First 30 Days Blog

18 apr

Shoes Made from What?

RobertCordraySince early man first strapped cowhide to his feet with leather strings 8,000 years ago, the design of shoes has been evolving. As men and women have changed, so, too have the materials of which their shoes are made. Now, you can find shoes made from almost anything: animal parts, computer components, plastic grocery bags, even grass. But, that doesn’t mean you’re going to wear them.

Taxidermy for the Feet

Just as the early shoemakers began with the leather hides of animals, designer, Iris Schieferstein decided to see what kind of shoes she could design using more of the animal’s parts. Using taxidermy methods, she creates shoes made of entire doves and snakes. These shoes are both interesting and a little unsettling. They are not very popular since most people find them impractical or object on the basis of animal cruelty. Her most attention-getting shoes have been ones using horse’s hooves. These strange “Centaur-like” boots are reported to be uncomfortable and can only be worn for a very short time.

Go-Go Gadget Shoes

With today’s obsession with all things electronic and technologically advanced, it is no surprise that shoe designers have entered into the virtual world. Shoes with the capability to hold small portable devices in the shoe’s heel, such as an MP3 player or cell phone, are now on the market. These designs may seem practical, for all intents and purposes, but can also mean taking the chance of losing your device. It could also be damaged during daily wear, getting wet or becoming lodged with dirt.

“Smart shoe” technology can be seen at its most creative with Google’s “Shoogle,” an Adidas athletic shoe that incorporates “smart phone” technology. This shoe is able to track the wearer’s physical activity, voice 250 phrases of encouragement and information and talk to the contact list in the wearer’s cell phone, now that is good user experience. Unfortunately, these shoes were created by Google as an example of their capabilities and not for sale to the general public so the users won’t be able to have the experience.

Eco-Friendly Attempts

As the cry for reduce, reuse, recycle becomes louder by environmentalists everywhere, the quest to create shoes from eco-friendly products continues. Using recycled corrugated cardboard beer cartons, designer and sculptor, Mark O’Brien, creates men’s athletic and dress shoes. Although these shoes are exact replicas of designer shoes, they are intended to be used as art pieces and are impractical for wearing. Other designers are using recycled paper to make shoes, but with little luck in making ones that are durable enough for daily wear.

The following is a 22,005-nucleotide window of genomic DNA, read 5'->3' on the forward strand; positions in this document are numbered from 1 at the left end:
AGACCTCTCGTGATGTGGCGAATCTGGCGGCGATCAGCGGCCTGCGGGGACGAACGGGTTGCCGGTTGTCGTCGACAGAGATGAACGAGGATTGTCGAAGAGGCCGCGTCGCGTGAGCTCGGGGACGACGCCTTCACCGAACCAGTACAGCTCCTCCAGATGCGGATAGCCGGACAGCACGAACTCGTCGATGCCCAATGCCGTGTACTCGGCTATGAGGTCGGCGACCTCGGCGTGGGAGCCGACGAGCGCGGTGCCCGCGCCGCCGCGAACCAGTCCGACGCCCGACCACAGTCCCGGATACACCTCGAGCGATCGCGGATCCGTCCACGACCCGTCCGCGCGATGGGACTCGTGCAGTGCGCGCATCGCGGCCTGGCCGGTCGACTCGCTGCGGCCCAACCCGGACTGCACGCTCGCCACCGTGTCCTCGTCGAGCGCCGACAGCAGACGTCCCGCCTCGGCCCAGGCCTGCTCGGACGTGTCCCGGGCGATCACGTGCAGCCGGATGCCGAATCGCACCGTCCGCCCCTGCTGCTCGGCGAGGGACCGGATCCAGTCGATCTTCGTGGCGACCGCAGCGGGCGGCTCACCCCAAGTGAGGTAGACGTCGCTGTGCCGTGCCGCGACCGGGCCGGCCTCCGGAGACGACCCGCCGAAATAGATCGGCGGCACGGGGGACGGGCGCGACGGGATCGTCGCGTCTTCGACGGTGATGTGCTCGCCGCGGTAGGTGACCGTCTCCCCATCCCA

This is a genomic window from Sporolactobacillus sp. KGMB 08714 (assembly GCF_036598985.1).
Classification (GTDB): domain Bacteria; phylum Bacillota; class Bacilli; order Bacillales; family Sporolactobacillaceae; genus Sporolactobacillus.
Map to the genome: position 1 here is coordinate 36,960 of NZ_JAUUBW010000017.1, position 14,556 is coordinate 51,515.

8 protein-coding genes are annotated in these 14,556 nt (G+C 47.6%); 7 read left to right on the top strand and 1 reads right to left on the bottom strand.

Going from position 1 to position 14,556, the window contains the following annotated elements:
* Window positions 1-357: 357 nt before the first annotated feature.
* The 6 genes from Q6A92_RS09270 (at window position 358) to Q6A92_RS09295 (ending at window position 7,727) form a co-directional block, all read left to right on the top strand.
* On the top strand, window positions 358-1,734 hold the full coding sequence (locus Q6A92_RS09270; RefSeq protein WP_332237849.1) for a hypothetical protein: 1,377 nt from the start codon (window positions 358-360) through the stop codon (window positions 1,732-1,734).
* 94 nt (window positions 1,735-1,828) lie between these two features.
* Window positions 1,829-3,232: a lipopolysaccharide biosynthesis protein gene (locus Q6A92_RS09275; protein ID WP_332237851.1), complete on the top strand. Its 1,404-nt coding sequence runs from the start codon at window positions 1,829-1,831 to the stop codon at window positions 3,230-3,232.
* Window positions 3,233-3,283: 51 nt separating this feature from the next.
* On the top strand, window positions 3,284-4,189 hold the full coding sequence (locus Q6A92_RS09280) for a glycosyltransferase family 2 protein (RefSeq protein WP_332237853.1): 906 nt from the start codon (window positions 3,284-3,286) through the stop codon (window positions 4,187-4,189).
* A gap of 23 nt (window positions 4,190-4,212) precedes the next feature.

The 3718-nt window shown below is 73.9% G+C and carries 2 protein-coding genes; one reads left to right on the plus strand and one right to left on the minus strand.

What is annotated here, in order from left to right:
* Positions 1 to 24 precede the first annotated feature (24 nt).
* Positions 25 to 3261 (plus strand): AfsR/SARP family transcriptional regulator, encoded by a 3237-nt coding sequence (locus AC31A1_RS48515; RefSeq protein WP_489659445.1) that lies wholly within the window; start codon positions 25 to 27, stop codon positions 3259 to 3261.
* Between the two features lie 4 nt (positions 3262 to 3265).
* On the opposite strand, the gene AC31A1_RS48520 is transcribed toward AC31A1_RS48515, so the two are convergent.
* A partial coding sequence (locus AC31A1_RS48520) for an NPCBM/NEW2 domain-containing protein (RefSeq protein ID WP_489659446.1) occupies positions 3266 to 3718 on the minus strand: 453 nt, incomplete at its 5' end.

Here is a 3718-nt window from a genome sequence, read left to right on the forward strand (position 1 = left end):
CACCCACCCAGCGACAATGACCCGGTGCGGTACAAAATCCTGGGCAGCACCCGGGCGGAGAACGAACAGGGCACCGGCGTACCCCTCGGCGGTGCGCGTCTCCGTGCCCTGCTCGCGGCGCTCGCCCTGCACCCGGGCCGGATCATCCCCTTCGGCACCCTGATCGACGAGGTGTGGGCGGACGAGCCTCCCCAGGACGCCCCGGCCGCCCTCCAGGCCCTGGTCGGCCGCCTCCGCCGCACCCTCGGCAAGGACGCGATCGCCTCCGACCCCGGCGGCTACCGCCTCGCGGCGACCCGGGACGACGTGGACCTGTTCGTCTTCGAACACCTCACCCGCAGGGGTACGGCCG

The “Sod Sandals” created by Yashu Kusa take going green to a new level. These flip flops include a sod insole that grows actual grass. Although you get the comfort of walking on a fresh lawn, if you’re not a plant person, take heed. They require regular plant maintenance.

Probably one of the best ideas in recycled footwear comes from Emily Bergin, who takes plastic grocery bags and creates “plarn,” plastic yarn. She uses the plarn to crochet sandals. But, although an inventive use for grocery bags, these sandals do not provide much support.

Wire shoes are also being tried by inventive footwear designers. Polly Vertity uses galvanized wire to create ladies shoes. The shoes are lightweight, but are reported to be very uncomfortable.

Fabric Seemed Like a Good Idea

With the interest in shoes such as TOMS, using fabric for shoemaking has gotten increasingly popular. The staple fabric for shoemaking has been heavy canvas, which is strong enough to withstand wear. But, there are designers trying their hand at making shoes of felt and fleece fabric. The trouble with these softer, more pliable fabrics is they cannot stand the everyday wear and tear shoes get. Fleece also makes the feet hot and stretches with wear. Primarily used for infant and baby shoes, when it comes to adult footwear, fleece is a flop.

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Posted by Robert Cordray on April 18th, 2014 in General, New Directions, Technology | 0 comments Read related posts in , , ,

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